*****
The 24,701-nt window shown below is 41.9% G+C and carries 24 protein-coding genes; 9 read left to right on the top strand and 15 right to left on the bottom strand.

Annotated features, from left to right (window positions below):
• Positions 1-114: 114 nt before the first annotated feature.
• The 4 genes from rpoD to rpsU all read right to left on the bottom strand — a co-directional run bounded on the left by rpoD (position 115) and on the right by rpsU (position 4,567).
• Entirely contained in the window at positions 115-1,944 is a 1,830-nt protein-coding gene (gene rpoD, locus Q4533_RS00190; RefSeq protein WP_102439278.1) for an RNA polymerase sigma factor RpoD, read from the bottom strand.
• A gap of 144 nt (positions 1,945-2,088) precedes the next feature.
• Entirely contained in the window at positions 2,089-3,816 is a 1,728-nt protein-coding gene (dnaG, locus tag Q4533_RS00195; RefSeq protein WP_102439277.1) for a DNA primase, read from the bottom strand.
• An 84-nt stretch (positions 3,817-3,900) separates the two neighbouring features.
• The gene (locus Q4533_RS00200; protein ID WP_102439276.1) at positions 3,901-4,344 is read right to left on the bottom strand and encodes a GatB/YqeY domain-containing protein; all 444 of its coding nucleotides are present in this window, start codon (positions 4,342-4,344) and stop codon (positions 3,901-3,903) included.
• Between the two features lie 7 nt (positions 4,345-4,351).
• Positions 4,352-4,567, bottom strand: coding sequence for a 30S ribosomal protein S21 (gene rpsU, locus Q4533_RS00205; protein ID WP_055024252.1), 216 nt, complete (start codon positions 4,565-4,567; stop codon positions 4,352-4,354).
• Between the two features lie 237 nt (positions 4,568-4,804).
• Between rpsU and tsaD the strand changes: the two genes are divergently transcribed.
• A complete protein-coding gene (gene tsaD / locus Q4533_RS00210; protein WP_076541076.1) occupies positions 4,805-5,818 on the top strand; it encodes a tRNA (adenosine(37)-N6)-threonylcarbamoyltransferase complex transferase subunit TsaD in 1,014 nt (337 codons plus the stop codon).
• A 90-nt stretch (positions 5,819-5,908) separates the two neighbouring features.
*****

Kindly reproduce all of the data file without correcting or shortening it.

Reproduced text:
The 24,701-nt window shown below is 41.9% G+C and carries 24 protein-coding genes; 9 read left to right on the top strand and 15 right to left on the bottom strand.

Annotated features, from left to right (window positions below):
• Positions 1-114: 114 nt before the first annotated feature.
• The 4 genes from rpoD to rpsU all read right to left on the bottom strand — a co-directional run bounded on the left by rpoD (position 115) and on the right by rpsU (position 4,567).
• Entirely contained in the window at positions 115-1,944 is a 1,830-nt protein-coding gene (gene rpoD, locus Q4533_RS00190; RefSeq protein WP_102439278.1) for an RNA polymerase sigma factor RpoD, read from the bottom strand.
• A gap of 144 nt (positions 1,945-2,088) precedes the next feature.
• Entirely contained in the window at positions 2,089-3,816 is a 1,728-nt protein-coding gene (dnaG, locus tag Q4533_RS00195; RefSeq protein WP_102439277.1) for a DNA primase, read from the bottom strand.
• An 84-nt stretch (positions 3,817-3,900) separates the two neighbouring features.
• The gene (locus Q4533_RS00200; protein ID WP_102439276.1) at positions 3,901-4,344 is read right to left on the bottom strand and encodes a GatB/YqeY domain-containing protein; all 444 of its coding nucleotides are present in this window, start codon (positions 4,342-4,344) and stop codon (positions 3,901-3,903) included.
• Between the two features lie 7 nt (positions 4,345-4,351).
• Positions 4,352-4,567, bottom strand: coding sequence for a 30S ribosomal protein S21 (gene rpsU, locus Q4533_RS00205; protein ID WP_055024252.1), 216 nt, complete (start codon positions 4,565-4,567; stop codon positions 4,352-4,354).
• Between the two features lie 237 nt (positions 4,568-4,804).
• Between rpsU and tsaD the strand changes: the two genes are divergently transcribed.
• A complete protein-coding gene (gene tsaD / locus Q4533_RS00210; protein WP_076541076.1) occupies positions 4,805-5,818 on the top strand; it encodes a tRNA (adenosine(37)-N6)-threonylcarbamoyltransferase complex transferase subunit TsaD in 1,014 nt (337 codons plus the stop codon).
• A 90-nt stretch (positions 5,819-5,908) separates the two neighbouring features.